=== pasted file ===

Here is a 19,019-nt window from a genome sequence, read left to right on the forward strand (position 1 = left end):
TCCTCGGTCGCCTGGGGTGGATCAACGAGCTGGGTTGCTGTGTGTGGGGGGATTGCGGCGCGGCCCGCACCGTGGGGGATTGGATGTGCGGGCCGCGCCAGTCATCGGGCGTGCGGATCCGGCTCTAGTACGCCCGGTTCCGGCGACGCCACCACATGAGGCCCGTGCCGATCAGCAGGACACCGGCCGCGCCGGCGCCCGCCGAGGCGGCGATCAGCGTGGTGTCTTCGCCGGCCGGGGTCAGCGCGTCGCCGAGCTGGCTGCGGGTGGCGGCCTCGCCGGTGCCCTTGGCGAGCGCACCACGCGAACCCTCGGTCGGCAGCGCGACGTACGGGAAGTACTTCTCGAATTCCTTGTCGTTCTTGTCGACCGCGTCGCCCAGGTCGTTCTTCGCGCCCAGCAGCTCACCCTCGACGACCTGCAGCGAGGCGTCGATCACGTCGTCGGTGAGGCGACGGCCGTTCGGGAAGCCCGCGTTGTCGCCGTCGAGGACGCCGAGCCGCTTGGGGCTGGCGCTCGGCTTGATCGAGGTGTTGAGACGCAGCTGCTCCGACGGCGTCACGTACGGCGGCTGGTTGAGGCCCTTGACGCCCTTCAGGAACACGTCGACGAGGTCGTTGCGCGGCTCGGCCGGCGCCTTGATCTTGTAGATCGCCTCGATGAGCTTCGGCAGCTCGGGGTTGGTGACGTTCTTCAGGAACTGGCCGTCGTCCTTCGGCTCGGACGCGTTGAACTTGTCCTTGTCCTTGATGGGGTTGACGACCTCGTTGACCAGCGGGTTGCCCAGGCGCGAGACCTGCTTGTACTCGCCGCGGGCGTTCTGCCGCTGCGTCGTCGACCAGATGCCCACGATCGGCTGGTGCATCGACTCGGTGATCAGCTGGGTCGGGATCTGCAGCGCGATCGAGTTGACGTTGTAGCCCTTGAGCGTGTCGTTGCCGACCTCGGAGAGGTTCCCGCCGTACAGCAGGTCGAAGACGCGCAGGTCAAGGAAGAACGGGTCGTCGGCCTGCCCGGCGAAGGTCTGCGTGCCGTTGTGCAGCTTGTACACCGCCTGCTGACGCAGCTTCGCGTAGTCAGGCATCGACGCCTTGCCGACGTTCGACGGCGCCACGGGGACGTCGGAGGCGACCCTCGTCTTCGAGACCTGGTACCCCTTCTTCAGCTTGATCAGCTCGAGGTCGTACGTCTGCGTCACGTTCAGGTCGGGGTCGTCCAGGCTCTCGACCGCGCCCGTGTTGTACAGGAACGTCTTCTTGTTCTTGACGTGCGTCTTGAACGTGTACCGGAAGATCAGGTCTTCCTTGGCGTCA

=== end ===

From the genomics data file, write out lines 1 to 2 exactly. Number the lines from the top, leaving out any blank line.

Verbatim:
Here is a 19,019-nt window from a genome sequence, read left to right on the forward strand (position 1 = left end):
TCCTCGGTCGCCTGGGGTGGATCAACGAGCTGGGTTGCTGTGTGTGGGGGGATTGCGGCGCGGCCCGCACCGTGGGGGATTGGATGTGCGGGCCGCGCCAGTCATCGGGCGTGCGGATCCGGCTCTAGTACGCCCGGTTCCGGCGACGCCACCACATGAGGCCCGTGCCGATCAGCAGGACACCGGCCGCGCCGGCGCCCGCCGAGGCGGCGATCAGCGTGGTGTCTTCGCCGGCCGGGGTCAGCGCGTCGCCGAGCTGGCTGCGGGTGGCGGCCTCGCCGGTGCCCTTGGCGAGCGCACCACGCGAACCCTCGGTCGGCAGCGCGACGTACGGGAAGTACTTCTCGAATTCCTTGTCGTTCTTGTCGACCGCGTCGCCCAGGTCGTTCTTCGCGCCCAGCAGCTCACCCTCGACGACCTGCAGCGAGGCGTCGATCACGTCGTCGGTGAGGCGACGGCCGTTCGGGAAGCCCGCGTTGTCGCCGTCGAGGACGCCGAGCCGCTTGGGGCTGGCGCTCGGCTTGATCGAGGTGTTGAGACGCAGCTGCTCCGACGGCGTCACGTACGGCGGCTGGTTGAGGCCCTTGACGCCCTTCAGGAACACGTCGACGAGGTCGTTGCGCGGCTCGGCCGGCGCCTTGATCTTGTAGATCGCCTCGATGAGCTTCGGCAGCTCGGGGTTGGTGACGTTCTTCAGGAACTGGCCGTCGTCCTTCGGCTCGGACGCGTTGAACTTGTCCTTGTCCTTGATGGGGTTGACGACCTCGTTGACCAGCGGGTTGCCCAGGCGCGAGACCTGCTTGTACTCGCCGCGGGCGTTCTGCCGCTGCGTCGTCGACCAGATGCCCACGATCGGCTGGTGCATCGACTCGGTGATCAGCTGGGTCGGGATCTGCAGCGCGATCGAGTTGACGTTGTAGCCCTTGAGCGTGTCGTTGCCGACCTCGGAGAGGTTCCCGCCGTACAGCAGGTCGAAGACGCGCAGGTCAAGGAAGAACGGGTCGTCGGCCTGCCCGGCGAAGGTCTGCGTGCCGTTGTGCAGCTTGTACACCGCCTGCTGACGCAGCTTCGCGTAGTCAGGCATCGACGCCTTGCCGACGTTCGACGGCGCCACGGGGACGTCGGAGGCGACCCTCGTCTTCGAGACCTGGTACCCCTTCTTCAGCTTGATCAGCTCGAGGTCGTACGTCTGCGTCACGTTCAGGTCGGGGTCGTCCAGGCTCTCGACCGCGCCCGTGTTGTACAGGAACGTCTTCTTGTTCTTGACGTGCGTCTTGAACGTGTACCGGAAGATCAGGTCTTCCTTGGCGTCA